A long film detailing a tragically short life, on paper, Kevin Macdonald's Bob Marley documentary "Marley" has more than enough of a pedigree to justify its 2 1/2 hour running time. After all, it's a biopic of one of the most influential and evergreen musical pioneers of all time, being brought to us by the respected documentarian behind the thrilling "Touching the Void" and the Oscar-winning "One Day In September." But the truth is that film's exhaustive approach at some point becomes simply exhausting, with its sporadic moments of true inspiration, almost all directly connected with the music or Bob's early life, serving mostly to remind of how by-the-numbers the rest of the movie is. It purports to bring us the man behind the myth, but 150 minutes later, the flesh-and-blood Marley remains frustratingly out of reach, and the myth is still reverently intact.
It's hard to point to any one person or directorial choice that is solely responsible for this lack of subjectivity, though the good intentions on display are undeniable. But while MacDonald has marshalled a pretty definitive line-up of talking heads, spanning generations and branches of the Marley family, Wailers, friends, lovers, and colleagues, it's almost as if every one of them individually makes a choice at some point to soften the edge of a bad call, or to gloss over a hurt caused by callousness or selfishness, in the interests of Marley's legacy rather than the truth of his life. Rita Marley, the wife Bob cheated on repeatedly is a good case in point. In life, she swallowed her pain and frustration and continued to act as Bob's helper, backing singer and "guardian angel," she tells us, with her beatific smile. She refuses to dwell on how hurtful his actions may have been, or what kind of flaw in Marley's character his relationships with women might point to (over the years he fathered 11 children from 7 different relationships). And even his other lovers are mild in their reproaches. Cindy Brakespeare, the Jamaican Miss World with whom Marley had a long-standing affair, recalls how women (who were, among other things, expected to wear dresses and behave modestly) were not really sought for their opinions, and when they offered them, they were ignored by the men who made the decisions. And yes, this was the seventies and feminism had not yet made the inroads it subsequently would, but this is still a little jarring to our perception of Marley as the patron saint of all things equal, enfranchised, progressive and respectful of human dignity. That his behaviour here is mentioned with a rueful "that's just the way he was" smile, and then we move on again, is a testament to how very lovable and forgivable a man he clearly was, but also to how the past can become whitewashed, out of nothing more malicious than love, forgiveness and kindness.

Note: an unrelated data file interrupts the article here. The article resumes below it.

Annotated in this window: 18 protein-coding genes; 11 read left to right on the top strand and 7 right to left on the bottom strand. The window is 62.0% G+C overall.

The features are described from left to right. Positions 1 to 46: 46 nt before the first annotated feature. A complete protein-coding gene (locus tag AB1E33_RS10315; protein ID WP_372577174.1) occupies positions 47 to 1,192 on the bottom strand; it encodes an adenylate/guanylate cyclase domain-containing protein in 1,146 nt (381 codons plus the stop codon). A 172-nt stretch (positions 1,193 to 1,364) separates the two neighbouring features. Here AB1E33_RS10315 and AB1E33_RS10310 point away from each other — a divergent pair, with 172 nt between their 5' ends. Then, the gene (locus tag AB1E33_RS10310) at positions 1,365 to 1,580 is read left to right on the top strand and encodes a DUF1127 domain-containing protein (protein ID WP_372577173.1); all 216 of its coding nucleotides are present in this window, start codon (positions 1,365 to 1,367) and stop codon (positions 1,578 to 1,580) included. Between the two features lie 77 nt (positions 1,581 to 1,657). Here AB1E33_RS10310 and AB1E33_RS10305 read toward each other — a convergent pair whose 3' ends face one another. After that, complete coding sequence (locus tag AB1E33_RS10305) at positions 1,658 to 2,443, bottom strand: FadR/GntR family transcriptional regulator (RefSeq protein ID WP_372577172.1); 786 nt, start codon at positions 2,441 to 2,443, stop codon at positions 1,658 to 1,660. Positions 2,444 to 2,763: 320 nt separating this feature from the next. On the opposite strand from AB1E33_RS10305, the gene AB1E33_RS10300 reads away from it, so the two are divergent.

Shame then, that the film is not about solely about the music, but also about the man, because the sections unanchored by a strong musical narrative devolve into episodic "and then he went here and did this" sequences. It all adds up to a curiously undramatic experience. Yet this was a man who played a free concert immediately after being attacked by a politically-motivated gunman, a man whose first, historic trip to Africa was to play at the birthday party of a dictator whose 16 year-old daughter he fancied, a man who revolutionized music, shattered barriers, sold as many T shirts as Che Guevara and managed to maintain friendships on all sides of the divide during some of the most politically turbulent years in Jamaican history: his was not a life that lacked contradiction and drama. But something in the presentation of these events simply fails to thrill, and, coupled with the length, really contributes to a certain pedestrian quality to large portions of the documentary.
It’s not that we were hoping for some salacious expose of the TMZ-style REAL Bob Marley (we are as convinced about him ultimately being a force for good as we ever were) but Macdonald’s instincts for drama seemed dulled here by reverence. “Marley”is by no means a bad film, but we expected greater and all we really got was more. It presents a comprehensive portrait of the whens and wheres of Bob Marley’s life but the hows, and crucially, the whys remain largely elusive. [B-]